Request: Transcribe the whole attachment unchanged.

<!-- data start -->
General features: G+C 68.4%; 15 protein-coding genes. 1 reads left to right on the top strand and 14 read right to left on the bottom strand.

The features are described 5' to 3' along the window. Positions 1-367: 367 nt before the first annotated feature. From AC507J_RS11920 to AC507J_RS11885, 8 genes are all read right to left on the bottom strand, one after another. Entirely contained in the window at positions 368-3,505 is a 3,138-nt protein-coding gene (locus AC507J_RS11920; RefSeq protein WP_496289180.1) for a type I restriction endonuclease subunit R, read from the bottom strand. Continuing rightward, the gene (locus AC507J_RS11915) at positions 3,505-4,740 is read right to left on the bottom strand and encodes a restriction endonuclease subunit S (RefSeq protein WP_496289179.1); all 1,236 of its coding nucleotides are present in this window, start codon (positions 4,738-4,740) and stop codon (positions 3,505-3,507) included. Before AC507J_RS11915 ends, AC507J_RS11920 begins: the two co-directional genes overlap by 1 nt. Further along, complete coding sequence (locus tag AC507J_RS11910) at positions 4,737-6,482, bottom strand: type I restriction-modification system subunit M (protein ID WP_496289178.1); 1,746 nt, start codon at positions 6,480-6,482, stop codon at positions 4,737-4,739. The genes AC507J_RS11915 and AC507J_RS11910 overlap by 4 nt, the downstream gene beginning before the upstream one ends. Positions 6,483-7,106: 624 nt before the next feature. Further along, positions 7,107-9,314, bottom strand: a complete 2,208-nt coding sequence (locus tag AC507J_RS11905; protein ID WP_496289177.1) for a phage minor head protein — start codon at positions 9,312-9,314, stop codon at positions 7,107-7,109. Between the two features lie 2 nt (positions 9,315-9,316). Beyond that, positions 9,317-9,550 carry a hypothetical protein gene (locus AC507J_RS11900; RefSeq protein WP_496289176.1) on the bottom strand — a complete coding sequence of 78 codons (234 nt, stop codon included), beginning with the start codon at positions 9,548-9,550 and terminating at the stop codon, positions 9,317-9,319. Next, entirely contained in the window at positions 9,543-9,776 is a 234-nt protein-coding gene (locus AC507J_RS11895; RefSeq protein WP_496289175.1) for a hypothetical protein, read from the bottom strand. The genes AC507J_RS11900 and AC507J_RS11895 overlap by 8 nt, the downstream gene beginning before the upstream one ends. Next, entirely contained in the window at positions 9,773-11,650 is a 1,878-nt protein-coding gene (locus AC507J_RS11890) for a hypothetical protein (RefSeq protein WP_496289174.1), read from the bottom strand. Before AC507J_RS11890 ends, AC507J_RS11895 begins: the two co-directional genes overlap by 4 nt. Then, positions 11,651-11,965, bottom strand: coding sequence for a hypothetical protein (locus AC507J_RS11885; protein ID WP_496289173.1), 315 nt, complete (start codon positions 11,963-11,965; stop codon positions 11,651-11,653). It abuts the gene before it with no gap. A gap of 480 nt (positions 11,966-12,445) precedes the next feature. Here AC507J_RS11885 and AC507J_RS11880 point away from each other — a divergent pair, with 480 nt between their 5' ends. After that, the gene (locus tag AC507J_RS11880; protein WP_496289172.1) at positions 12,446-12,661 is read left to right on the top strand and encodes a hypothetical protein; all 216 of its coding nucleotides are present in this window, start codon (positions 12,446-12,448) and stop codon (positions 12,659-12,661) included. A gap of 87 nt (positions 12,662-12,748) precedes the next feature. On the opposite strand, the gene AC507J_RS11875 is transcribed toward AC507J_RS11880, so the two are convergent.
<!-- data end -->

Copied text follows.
General features: G+C 68.4%; 15 protein-coding genes. 1 reads left to right on the top strand and 14 read right to left on the bottom strand.

The features are described 5' to 3' along the window. Positions 1-367: 367 nt before the first annotated feature. From AC507J_RS11920 to AC507J_RS11885, 8 genes are all read right to left on the bottom strand, one after another. Entirely contained in the window at positions 368-3,505 is a 3,138-nt protein-coding gene (locus AC507J_RS11920; RefSeq protein WP_496289180.1) for a type I restriction endonuclease subunit R, read from the bottom strand. Continuing rightward, the gene (locus AC507J_RS11915) at positions 3,505-4,740 is read right to left on the bottom strand and encodes a restriction endonuclease subunit S (RefSeq protein WP_496289179.1); all 1,236 of its coding nucleotides are present in this window, start codon (positions 4,738-4,740) and stop codon (positions 3,505-3,507) included. Before AC507J_RS11915 ends, AC507J_RS11920 begins: the two co-directional genes overlap by 1 nt. Further along, complete coding sequence (locus tag AC507J_RS11910) at positions 4,737-6,482, bottom strand: type I restriction-modification system subunit M (protein ID WP_496289178.1); 1,746 nt, start codon at positions 6,480-6,482, stop codon at positions 4,737-4,739. The genes AC507J_RS11915 and AC507J_RS11910 overlap by 4 nt, the downstream gene beginning before the upstream one ends. Positions 6,483-7,106: 624 nt before the next feature. Further along, positions 7,107-9,314, bottom strand: a complete 2,208-nt coding sequence (locus tag AC507J_RS11905; protein ID WP_496289177.1) for a phage minor head protein — start codon at positions 9,312-9,314, stop codon at positions 7,107-7,109. Between the two features lie 2 nt (positions 9,315-9,316). Beyond that, positions 9,317-9,550 carry a hypothetical protein gene (locus AC507J_RS11900; RefSeq protein WP_496289176.1) on the bottom strand — a complete coding sequence of 78 codons (234 nt, stop codon included), beginning with the start codon at positions 9,548-9,550 and terminating at the stop codon, positions 9,317-9,319. Next, entirely contained in the window at positions 9,543-9,776 is a 234-nt protein-coding gene (locus AC507J_RS11895; RefSeq protein WP_496289175.1) for a hypothetical protein, read from the bottom strand. The genes AC507J_RS11900 and AC507J_RS11895 overlap by 8 nt, the downstream gene beginning before the upstream one ends. Next, entirely contained in the window at positions 9,773-11,650 is a 1,878-nt protein-coding gene (locus AC507J_RS11890) for a hypothetical protein (RefSeq protein WP_496289174.1), read from the bottom strand. Before AC507J_RS11890 ends, AC507J_RS11895 begins: the two co-directional genes overlap by 4 nt. Then, positions 11,651-11,965, bottom strand: coding sequence for a hypothetical protein (locus AC507J_RS11885; protein ID WP_496289173.1), 315 nt, complete (start codon positions 11,963-11,965; stop codon positions 11,651-11,653). It abuts the gene before it with no gap. A gap of 480 nt (positions 11,966-12,445) precedes the next feature. Here AC507J_RS11885 and AC507J_RS11880 point away from each other — a divergent pair, with 480 nt between their 5' ends. After that, the gene (locus tag AC507J_RS11880; protein WP_496289172.1) at positions 12,446-12,661 is read left to right on the top strand and encodes a hypothetical protein; all 216 of its coding nucleotides are present in this window, start codon (positions 12,446-12,448) and stop codon (positions 12,659-12,661) included. A gap of 87 nt (positions 12,662-12,748) precedes the next feature. On the opposite strand, the gene AC507J_RS11875 is transcribed toward AC507J_RS11880, so the two are convergent.